In its 2019 decision to fine the secondary school board of  Skellefteå Municipality, the Swedish DPA argued that although FRT was employed to monitor student attendance based on explicit consent, consent cannot be a valid legal basis given the clear imbalance of power between the data subject and the controller. In France, the Administrative Court of Marseille in agreeing with the French DPA(CNIL), concluded that the school councils have not provided sufficient guarantees to obtain free and informed consent of students to use FRT to control access, despite the fact that specific written consent has been obtained. In October 2021 as nine schools in North Ayrshire (UK) were preparing to replace their method of taking payment in canteens from fingerprint to facial recognition, the Information Commissioner’s Office(ICO) wrote a letter urging the schools to use  a "less intrusive" tool. The School Councils were forced to pause rolling out the technology.  The content of the ICO’s letter is not public and the ICO has not responded to the author’s Freedom of Information (FOI) Request to access the letter.

But these decisions evidently suggest that the mere presence of a power relationship between data controller and the data subject renders explicit consent as the basis for processing biometric data invalid. The UK schools’ suspension of implementing FRT for the mere fact of receiving a letter from the ICO signals that the presumed power imbalance alone would defeat explicit consent — at the very least, schools are not willing to engage in the process of obtaining consents as that would likely be regarded as insufficient and entail sanctions for the breach of the GDPR.  

While documents obtained from North Ayrshire Council under FOR request do suggest there were flaws in obtaining consent (for instance attempting to obtain consent  directly from a child of 12 years old), the overall effort of the Council seemed reasonable in terms of complying with data protection law. If the Council wishes to obtain valid consent, it should not be effectively prohibited ex ante. But the ICO’s letter clearly had that effect. Subsequently, on November 4, 2021, the House Lords held a debate sponsored by Lord Clement-Jones who expressed his opposition to the use of FRT in schools stating that “we should not use children as guinea pigs.” There is overwhelming evidence of the pressure to categorically ban the use of FRT in schools and indeed it is now effectively banned in Europe, albeit there is no legislation to that effect.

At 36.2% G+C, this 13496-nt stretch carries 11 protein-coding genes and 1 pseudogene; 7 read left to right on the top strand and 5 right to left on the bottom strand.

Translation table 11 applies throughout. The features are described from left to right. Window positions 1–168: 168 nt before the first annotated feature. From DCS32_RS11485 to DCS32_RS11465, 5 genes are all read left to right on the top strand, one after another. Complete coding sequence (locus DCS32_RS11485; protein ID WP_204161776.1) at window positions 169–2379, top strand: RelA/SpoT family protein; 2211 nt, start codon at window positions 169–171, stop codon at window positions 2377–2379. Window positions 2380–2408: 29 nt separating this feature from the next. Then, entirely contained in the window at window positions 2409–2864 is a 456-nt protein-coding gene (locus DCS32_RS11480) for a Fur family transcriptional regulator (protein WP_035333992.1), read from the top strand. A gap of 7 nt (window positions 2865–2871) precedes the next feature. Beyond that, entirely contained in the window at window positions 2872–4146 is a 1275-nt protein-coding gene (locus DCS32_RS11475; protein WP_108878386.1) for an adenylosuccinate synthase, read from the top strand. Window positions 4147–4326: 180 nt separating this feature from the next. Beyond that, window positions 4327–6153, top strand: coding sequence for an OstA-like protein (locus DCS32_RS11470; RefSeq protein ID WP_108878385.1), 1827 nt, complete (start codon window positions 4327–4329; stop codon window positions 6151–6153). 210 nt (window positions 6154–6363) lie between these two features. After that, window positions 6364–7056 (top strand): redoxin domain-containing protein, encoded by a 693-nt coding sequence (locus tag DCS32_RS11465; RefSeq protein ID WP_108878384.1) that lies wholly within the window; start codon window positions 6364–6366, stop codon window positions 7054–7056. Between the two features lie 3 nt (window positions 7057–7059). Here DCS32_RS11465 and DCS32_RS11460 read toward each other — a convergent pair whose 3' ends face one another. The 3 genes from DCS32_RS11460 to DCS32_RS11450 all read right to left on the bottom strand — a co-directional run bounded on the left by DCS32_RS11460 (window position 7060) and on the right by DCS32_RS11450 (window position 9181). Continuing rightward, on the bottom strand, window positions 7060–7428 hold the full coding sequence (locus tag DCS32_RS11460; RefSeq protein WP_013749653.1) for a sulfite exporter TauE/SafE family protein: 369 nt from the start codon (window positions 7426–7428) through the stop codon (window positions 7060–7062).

Imbalance of Power under the GDPR

Despite banning the processing of the so-called special categories of personal data, including biometric data such as facial images as a rule, the GDPR provides exceptions under which such data can be processed. Under one of the exceptions, it allows processing of biometric data to uniquely identify a natural person, if the data subject has given explicit consent to the processing of such personal data for one or more specified purposes. Consent should be given by a clear affirmative act establishing a freely given, specific, informed, and unambiguous indication of the data subject's agreement to the processing of personal data relating to her.

Where there is a power relationship, it is challenging to prove that consent has been obtained freely – the requirement which DPAs concluded was not met in Sweden and France. In this regard, the GDPR makes it clear that “consent should not provide a valid legal ground for the processing of personal data in a specific case where there is a clear imbalance between the data subject and the controller, in particular where the controller is a public authority and it is therefore unlikely that consent was freely given in all the circumstances of that specific situation.”